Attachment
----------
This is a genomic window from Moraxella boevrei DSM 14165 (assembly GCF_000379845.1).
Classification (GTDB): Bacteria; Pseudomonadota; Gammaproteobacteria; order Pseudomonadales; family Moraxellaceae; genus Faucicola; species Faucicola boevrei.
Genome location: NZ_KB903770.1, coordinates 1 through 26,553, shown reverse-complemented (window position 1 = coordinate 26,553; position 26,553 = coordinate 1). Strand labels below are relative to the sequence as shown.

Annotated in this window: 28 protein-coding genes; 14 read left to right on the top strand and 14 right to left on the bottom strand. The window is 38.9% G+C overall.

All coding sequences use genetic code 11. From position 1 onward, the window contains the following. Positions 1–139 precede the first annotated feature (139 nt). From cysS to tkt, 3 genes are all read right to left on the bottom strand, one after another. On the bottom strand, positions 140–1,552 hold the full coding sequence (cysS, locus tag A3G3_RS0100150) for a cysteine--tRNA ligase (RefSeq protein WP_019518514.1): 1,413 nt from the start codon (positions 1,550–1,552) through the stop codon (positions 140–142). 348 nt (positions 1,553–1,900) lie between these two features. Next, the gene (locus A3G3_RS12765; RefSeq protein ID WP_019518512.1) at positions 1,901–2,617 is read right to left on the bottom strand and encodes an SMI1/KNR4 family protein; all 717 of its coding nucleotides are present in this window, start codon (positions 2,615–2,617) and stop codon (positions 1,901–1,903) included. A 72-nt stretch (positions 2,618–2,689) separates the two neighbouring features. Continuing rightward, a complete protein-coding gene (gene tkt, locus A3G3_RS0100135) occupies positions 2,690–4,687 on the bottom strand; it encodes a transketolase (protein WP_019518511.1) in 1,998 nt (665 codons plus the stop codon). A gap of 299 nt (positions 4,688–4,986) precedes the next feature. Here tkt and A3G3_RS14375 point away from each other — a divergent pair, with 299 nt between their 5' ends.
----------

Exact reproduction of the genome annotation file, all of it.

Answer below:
This is a genomic window from Moraxella boevrei DSM 14165 (assembly GCF_000379845.1).
Classification (GTDB): Bacteria; Pseudomonadota; Gammaproteobacteria; order Pseudomonadales; family Moraxellaceae; genus Faucicola; species Faucicola boevrei.
Genome location: NZ_KB903770.1, coordinates 1 through 26,553, shown reverse-complemented (window position 1 = coordinate 26,553; position 26,553 = coordinate 1). Strand labels below are relative to the sequence as shown.

Annotated in this window: 28 protein-coding genes; 14 read left to right on the top strand and 14 right to left on the bottom strand. The window is 38.9% G+C overall.

All coding sequences use genetic code 11. From position 1 onward, the window contains the following. Positions 1–139 precede the first annotated feature (139 nt). From cysS to tkt, 3 genes are all read right to left on the bottom strand, one after another. On the bottom strand, positions 140–1,552 hold the full coding sequence (cysS, locus tag A3G3_RS0100150) for a cysteine--tRNA ligase (RefSeq protein WP_019518514.1): 1,413 nt from the start codon (positions 1,550–1,552) through the stop codon (positions 140–142). 348 nt (positions 1,553–1,900) lie between these two features. Next, the gene (locus A3G3_RS12765; RefSeq protein ID WP_019518512.1) at positions 1,901–2,617 is read right to left on the bottom strand and encodes an SMI1/KNR4 family protein; all 717 of its coding nucleotides are present in this window, start codon (positions 2,615–2,617) and stop codon (positions 1,901–1,903) included. A 72-nt stretch (positions 2,618–2,689) separates the two neighbouring features. Continuing rightward, a complete protein-coding gene (gene tkt, locus A3G3_RS0100135) occupies positions 2,690–4,687 on the bottom strand; it encodes a transketolase (protein WP_019518511.1) in 1,998 nt (665 codons plus the stop codon). A gap of 299 nt (positions 4,688–4,986) precedes the next feature. Here tkt and A3G3_RS14375 point away from each other — a divergent pair, with 299 nt between their 5' ends.